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Licensed Unlicensed Requires Authentication Published by De Gruyter December 2, 2021

The association between a metabolically healthy overweight/obesity phenotype and markers of inflammation among Chinese children and adolescents aged 10–18 years

  • Jinyu Zhou ORCID logo , Ling Bai , Yangyang Dong , Rongrong Cai and Wenqing Ding EMAIL logo



The association between metabolically healthy overweight/obesity (MHO) and inflammatory markers remains controversial. The aim of the present study was to describe the prevalence of different metabolic phenotypes and to examine the relationship of different metabolic phenotypes with inflammatory markers among Chinese children and adolescents.


The study included 1,125 children and adolescents aged 10–18 years using a cross-sectional survey, and all subjects were classified into four groups based on a combination of BMI and metabolic status. In addition, the inflammatory markers we measured were high-sensitivity C-reactive protein (hs-CRP), tumor necrosis factor-α (TNF-α), and interleukin-6 (IL-6).


The prevalence of metabolically healthy with normal-weight (MHNW), MHO, metabolically unhealthy with normal-weight (MUNW), and metabolically unhealthy overweight/obesity (MUO) phenotypes was 38.76, 7.11, 38.67 and 15.47%, respectively. The results of logistic regression analysis showed that the MHO was associated with the z scores of hs-CRP in Chinese children and adolescents (OR=0.57, 95% CI: 0.39–0.83). Meanwhile, multivariate adjusted regression analysis showed that the relationship between hs-CRP and MHO among the overweight/obese was consistent with the results above, but among the normal-weight, only the highest quartile of TNF-α could increase the risk of MUNW (OR=1.65, 95% CI: 1.09–2.52).


MHO phenotypes were not common in Chinese children and adolescents. Individuals with MHO had a more beneficial hs-CRP profile than those with MUO.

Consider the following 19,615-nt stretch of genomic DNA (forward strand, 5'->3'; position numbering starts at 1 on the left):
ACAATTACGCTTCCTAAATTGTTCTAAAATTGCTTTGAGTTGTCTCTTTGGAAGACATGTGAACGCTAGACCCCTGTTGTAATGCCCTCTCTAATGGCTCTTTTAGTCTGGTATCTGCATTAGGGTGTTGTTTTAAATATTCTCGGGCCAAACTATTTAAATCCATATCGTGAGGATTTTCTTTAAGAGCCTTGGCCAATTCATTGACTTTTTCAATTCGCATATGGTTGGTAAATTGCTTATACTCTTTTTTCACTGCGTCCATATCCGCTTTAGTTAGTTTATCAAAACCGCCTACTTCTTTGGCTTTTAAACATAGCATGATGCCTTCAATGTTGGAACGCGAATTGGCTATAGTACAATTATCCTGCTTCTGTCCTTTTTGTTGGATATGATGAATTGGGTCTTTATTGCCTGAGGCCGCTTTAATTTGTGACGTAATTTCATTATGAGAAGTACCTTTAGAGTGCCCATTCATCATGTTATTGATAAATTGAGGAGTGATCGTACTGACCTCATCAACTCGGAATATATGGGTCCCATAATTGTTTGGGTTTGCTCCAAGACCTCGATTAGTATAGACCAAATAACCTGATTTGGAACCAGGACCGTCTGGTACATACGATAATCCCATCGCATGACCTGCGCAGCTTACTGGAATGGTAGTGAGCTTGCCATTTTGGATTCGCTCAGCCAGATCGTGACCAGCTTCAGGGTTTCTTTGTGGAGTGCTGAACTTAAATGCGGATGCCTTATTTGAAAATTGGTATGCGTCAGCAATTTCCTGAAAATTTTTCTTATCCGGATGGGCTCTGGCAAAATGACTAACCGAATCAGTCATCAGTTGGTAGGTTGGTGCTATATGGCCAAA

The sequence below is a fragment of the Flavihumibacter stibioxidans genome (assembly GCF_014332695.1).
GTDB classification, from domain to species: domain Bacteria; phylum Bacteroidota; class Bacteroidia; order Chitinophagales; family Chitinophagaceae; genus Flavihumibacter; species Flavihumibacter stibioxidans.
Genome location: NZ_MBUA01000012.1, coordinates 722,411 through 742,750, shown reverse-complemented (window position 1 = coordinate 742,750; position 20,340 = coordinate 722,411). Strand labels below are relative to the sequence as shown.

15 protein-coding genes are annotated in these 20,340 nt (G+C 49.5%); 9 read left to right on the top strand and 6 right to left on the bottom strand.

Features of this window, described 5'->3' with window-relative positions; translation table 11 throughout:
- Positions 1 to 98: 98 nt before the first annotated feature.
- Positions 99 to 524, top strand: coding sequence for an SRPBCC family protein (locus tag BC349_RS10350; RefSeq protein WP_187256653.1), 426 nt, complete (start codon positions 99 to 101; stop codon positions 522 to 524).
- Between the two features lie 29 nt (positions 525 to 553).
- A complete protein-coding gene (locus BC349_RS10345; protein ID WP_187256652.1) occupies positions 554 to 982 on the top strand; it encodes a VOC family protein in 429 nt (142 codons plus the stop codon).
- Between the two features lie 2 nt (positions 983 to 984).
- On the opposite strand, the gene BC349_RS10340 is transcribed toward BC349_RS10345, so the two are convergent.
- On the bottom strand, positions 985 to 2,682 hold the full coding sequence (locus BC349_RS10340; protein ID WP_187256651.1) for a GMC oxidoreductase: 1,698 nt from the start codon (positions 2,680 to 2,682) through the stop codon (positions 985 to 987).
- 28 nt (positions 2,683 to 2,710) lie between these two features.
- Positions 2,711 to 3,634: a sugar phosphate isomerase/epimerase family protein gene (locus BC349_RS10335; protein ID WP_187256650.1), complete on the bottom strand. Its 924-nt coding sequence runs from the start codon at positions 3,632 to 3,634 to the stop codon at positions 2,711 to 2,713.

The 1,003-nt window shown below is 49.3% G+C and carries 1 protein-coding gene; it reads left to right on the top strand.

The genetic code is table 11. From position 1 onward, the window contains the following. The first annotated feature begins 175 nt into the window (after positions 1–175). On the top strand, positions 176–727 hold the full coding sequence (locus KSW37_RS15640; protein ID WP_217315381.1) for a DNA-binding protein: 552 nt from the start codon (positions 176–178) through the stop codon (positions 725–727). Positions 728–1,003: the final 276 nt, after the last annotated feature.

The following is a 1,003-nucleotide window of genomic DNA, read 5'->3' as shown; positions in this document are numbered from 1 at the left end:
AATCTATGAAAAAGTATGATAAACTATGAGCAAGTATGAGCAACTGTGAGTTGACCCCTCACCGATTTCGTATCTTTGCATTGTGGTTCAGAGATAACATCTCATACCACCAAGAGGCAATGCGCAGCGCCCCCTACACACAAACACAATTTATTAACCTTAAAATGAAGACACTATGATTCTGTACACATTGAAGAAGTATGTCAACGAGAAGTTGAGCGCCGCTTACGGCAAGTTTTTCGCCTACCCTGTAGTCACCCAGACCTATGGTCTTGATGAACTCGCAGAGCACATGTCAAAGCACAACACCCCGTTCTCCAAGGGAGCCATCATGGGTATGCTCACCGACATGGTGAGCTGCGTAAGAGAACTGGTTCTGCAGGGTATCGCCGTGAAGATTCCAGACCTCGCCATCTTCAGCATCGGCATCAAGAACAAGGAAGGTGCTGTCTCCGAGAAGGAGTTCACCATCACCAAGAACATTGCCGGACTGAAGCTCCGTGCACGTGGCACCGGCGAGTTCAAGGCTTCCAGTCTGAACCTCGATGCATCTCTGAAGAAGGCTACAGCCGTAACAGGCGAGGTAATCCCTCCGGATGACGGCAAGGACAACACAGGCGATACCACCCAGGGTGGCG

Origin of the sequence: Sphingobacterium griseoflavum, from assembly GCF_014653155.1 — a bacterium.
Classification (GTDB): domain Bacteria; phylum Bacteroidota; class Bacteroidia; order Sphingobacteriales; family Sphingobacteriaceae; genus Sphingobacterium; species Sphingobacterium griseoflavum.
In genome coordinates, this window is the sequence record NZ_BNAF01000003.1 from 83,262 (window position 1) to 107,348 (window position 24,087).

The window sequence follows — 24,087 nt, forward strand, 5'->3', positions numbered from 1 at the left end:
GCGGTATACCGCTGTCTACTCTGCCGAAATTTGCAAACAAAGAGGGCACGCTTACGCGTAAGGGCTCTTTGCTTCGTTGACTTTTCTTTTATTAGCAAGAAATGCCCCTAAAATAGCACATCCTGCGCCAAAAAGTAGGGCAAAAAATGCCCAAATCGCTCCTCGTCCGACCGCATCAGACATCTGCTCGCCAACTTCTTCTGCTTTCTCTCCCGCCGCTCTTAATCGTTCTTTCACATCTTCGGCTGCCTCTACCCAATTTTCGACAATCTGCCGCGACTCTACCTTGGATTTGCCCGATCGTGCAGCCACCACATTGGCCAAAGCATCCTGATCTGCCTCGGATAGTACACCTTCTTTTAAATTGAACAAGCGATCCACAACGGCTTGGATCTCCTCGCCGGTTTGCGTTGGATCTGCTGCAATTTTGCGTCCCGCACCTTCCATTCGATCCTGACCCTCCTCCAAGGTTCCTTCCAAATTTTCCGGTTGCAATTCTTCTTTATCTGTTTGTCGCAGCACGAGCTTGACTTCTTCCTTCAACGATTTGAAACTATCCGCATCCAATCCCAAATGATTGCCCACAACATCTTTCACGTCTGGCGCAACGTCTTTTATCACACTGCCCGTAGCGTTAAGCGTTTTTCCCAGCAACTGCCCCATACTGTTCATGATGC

Corresponding author: Wenqing Ding, PhD, Professor, Department of Children and Adolescents Health Care, School of Public Health, Key Laboratory of Environmental Factors and Chronic Disease Control, Ningxia Medical University, No. 1160, Shengli Street, Xingqing District, Yinchuan, Ningxia, 750000, China, E-mail:

Award Identifier / Grant number: 82160641

  1. Research funding: Project supported by Ningxia Medical University scientific research project, and the National Science Foundation of China (Grant No. 82160641).

  2. Author contribution: ZJY, DYY, and DWQ designed, planned, and interpreted the study. BL and CRR collected the data and performed the statistical analysis. ZJY wrote the initial paper, and DWQ revised the paper and led the study. All authors read and approved the final manuscript. DWQ is the corresponding author to this paper.

  3. Competing interests: The funding organization(s) played no role in the study design; in the collection, analysis, and interpretation of data; in the writing of the report; or in the decision to submit the report for publication. The authors declare that there are no conflicts of interest regarding the publication of this paper.

  4. Ethics approval: This study was approved by the ethics committee of the Ningxia Medical University (approval number: 2021-G053). All the subjects agreed to participate in this study and provided written informed consent.


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Received: 2021-03-29
Accepted: 2021-11-15
Published Online: 2021-12-02
Published in Print: 2022-01-27

© 2021 Walter de Gruyter GmbH, Berlin/Boston

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